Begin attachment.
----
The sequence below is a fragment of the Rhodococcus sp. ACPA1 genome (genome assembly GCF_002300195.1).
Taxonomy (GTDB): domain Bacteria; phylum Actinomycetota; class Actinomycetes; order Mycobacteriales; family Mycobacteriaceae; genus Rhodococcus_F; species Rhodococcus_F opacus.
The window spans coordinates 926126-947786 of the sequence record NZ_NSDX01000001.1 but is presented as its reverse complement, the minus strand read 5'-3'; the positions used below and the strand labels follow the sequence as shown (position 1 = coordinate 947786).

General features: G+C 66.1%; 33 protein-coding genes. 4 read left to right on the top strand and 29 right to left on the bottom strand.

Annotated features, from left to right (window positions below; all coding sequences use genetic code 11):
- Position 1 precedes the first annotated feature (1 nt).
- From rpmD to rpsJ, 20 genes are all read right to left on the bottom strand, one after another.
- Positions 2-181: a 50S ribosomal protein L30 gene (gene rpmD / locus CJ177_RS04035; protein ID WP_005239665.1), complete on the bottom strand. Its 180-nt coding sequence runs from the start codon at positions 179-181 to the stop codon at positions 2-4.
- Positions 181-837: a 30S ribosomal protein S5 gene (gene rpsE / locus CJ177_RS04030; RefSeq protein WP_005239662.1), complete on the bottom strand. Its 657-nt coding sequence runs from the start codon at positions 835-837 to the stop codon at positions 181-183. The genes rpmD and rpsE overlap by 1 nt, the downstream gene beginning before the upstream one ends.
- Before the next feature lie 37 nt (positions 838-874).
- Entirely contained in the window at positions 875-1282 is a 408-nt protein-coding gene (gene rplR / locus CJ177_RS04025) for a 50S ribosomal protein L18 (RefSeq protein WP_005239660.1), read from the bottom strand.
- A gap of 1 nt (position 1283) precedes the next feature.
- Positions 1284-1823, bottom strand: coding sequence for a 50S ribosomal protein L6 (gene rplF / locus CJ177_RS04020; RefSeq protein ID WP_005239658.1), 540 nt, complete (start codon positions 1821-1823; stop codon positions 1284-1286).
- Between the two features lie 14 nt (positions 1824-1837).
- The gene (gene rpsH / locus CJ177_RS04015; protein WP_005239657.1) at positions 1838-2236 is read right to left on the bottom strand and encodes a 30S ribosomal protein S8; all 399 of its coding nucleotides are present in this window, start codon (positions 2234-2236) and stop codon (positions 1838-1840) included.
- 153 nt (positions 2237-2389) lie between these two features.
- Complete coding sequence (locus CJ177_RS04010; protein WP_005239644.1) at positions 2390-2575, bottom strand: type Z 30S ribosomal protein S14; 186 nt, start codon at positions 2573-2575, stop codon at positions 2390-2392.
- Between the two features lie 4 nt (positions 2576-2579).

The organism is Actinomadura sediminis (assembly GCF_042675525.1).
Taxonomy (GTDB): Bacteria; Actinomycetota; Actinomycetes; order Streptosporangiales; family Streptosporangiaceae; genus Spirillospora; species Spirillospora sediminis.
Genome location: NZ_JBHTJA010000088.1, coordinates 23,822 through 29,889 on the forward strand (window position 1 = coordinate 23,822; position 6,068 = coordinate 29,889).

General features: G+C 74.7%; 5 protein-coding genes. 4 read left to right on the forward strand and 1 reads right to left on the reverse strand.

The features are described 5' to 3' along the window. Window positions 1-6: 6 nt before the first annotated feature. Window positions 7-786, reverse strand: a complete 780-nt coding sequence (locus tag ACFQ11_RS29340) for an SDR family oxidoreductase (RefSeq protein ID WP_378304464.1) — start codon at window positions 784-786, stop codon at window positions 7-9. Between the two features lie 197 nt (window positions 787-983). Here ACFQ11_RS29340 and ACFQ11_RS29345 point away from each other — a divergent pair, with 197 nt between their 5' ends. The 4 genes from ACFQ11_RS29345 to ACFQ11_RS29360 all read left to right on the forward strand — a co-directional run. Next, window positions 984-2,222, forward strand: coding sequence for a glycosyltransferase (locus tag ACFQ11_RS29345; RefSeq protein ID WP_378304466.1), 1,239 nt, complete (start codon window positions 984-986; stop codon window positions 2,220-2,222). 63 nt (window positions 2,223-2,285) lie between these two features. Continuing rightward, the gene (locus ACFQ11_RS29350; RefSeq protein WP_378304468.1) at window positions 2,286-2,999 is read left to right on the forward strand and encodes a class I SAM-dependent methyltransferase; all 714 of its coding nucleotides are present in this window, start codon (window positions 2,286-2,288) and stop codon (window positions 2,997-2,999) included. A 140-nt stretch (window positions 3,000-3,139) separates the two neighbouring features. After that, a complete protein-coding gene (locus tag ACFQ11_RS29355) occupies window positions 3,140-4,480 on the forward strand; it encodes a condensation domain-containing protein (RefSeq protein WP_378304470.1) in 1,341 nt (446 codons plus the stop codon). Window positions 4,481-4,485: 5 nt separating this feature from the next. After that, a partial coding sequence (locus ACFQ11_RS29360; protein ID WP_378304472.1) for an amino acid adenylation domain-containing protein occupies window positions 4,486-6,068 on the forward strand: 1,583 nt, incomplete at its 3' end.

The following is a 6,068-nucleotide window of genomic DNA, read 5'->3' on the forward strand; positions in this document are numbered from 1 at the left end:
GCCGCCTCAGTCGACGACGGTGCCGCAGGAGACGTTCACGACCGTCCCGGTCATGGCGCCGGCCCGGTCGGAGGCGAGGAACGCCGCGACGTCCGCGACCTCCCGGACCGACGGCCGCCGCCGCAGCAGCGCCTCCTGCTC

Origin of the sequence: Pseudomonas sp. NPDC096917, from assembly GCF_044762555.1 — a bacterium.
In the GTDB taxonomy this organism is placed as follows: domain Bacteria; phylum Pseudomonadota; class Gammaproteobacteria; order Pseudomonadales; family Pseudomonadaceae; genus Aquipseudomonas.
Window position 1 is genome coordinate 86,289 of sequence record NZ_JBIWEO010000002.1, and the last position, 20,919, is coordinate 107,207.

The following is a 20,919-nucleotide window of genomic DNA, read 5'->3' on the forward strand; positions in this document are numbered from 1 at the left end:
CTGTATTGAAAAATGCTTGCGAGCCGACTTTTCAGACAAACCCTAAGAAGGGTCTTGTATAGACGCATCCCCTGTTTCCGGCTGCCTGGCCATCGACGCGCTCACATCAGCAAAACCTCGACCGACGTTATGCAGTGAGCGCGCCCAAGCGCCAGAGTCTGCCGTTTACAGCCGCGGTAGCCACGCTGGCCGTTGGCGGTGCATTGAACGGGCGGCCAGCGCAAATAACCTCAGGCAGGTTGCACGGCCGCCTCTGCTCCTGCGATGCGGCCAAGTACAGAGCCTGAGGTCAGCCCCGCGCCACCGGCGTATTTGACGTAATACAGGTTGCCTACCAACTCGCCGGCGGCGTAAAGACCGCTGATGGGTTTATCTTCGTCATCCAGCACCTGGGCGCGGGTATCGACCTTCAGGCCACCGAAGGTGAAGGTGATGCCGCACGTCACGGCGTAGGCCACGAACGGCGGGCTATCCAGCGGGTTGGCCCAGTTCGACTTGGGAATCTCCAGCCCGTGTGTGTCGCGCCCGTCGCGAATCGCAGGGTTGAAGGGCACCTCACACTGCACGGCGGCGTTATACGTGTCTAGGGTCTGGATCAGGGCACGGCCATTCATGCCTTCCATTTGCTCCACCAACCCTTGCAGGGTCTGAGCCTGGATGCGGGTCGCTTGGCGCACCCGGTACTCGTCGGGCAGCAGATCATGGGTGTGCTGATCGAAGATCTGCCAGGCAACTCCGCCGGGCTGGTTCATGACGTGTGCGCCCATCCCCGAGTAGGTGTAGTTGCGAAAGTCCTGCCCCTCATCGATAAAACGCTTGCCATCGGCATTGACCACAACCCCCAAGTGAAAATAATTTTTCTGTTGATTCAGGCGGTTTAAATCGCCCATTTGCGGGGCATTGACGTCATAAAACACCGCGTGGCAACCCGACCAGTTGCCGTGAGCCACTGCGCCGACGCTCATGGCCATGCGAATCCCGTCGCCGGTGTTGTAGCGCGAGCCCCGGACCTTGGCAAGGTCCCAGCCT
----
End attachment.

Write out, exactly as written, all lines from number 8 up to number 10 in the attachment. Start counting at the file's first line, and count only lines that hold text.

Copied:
- Positions 2-181: a 50S ribosomal protein L30 gene (gene rpmD / locus CJ177_RS04035; protein ID WP_005239665.1), complete on the bottom strand. Its 180-nt coding sequence runs from the start codon at positions 179-181 to the stop codon at positions 2-4.
- Positions 181-837: a 30S ribosomal protein S5 gene (gene rpsE / locus CJ177_RS04030; RefSeq protein WP_005239662.1), complete on the bottom strand. Its 657-nt coding sequence runs from the start codon at positions 835-837 to the stop codon at positions 181-183. The genes rpmD and rpsE overlap by 1 nt, the downstream gene beginning before the upstream one ends.
- Before the next feature lie 37 nt (positions 838-874).